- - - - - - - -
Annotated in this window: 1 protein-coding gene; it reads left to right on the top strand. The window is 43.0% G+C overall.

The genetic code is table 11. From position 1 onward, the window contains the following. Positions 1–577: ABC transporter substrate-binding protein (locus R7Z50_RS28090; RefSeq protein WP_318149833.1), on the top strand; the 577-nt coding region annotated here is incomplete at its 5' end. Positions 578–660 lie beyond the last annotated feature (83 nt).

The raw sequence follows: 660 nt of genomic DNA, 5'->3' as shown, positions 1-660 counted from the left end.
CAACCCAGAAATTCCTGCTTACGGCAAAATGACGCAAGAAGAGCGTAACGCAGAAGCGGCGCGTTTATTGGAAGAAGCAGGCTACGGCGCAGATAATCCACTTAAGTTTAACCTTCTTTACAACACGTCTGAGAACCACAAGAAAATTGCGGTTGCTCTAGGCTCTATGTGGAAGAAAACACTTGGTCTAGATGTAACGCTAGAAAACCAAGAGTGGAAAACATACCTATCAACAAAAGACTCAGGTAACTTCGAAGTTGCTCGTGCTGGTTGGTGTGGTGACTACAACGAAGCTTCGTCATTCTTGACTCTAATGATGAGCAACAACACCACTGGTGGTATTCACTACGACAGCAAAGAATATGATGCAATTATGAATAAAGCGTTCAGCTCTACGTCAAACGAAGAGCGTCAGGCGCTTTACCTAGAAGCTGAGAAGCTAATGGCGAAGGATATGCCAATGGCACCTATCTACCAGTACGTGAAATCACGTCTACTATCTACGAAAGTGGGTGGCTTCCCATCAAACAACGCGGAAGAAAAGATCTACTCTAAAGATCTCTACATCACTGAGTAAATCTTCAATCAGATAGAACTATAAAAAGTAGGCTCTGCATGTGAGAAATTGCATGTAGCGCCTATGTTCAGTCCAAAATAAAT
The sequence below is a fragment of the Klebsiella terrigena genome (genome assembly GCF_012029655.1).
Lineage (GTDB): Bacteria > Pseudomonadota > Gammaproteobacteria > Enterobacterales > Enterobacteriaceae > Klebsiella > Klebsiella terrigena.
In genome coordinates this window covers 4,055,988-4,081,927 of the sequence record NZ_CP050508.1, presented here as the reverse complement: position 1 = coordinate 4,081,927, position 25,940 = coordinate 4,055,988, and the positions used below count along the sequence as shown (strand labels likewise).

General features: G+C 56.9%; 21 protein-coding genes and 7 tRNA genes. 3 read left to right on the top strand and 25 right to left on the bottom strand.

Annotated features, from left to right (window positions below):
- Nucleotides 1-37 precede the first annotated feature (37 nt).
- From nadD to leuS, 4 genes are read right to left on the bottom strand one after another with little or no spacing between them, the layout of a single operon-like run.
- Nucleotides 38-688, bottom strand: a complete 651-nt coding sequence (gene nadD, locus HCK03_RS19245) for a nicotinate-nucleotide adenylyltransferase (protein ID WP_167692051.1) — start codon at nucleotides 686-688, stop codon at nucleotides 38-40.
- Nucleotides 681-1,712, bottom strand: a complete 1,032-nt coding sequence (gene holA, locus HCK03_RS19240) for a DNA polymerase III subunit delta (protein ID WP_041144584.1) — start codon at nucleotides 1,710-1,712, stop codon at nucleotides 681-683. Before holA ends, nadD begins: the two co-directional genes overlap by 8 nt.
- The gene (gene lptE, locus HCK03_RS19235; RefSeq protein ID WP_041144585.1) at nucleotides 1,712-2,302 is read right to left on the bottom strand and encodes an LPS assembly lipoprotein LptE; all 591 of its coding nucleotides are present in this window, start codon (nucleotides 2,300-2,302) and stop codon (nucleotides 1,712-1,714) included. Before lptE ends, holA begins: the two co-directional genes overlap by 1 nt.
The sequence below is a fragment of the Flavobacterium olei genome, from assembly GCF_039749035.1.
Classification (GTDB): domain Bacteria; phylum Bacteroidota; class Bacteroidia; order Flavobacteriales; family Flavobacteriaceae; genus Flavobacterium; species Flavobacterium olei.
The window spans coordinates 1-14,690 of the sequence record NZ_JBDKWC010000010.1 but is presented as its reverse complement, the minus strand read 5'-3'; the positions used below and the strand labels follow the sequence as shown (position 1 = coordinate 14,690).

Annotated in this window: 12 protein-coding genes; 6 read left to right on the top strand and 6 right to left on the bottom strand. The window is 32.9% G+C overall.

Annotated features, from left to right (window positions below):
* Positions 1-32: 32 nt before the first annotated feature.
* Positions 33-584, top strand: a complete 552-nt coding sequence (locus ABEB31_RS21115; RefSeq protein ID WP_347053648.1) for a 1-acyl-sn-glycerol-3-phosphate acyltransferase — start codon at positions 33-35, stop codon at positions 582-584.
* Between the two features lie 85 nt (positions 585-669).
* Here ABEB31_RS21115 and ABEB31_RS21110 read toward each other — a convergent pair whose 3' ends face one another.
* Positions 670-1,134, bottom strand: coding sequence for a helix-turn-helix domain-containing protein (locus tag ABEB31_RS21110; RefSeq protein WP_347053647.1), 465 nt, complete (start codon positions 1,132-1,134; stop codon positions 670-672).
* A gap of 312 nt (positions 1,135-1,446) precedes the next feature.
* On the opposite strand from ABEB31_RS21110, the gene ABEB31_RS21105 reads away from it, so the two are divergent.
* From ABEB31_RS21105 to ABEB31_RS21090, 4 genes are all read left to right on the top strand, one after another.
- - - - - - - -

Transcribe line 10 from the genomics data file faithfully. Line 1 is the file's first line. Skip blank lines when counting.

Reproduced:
- Nucleotides 1-37 precede the first annotated feature (37 nt).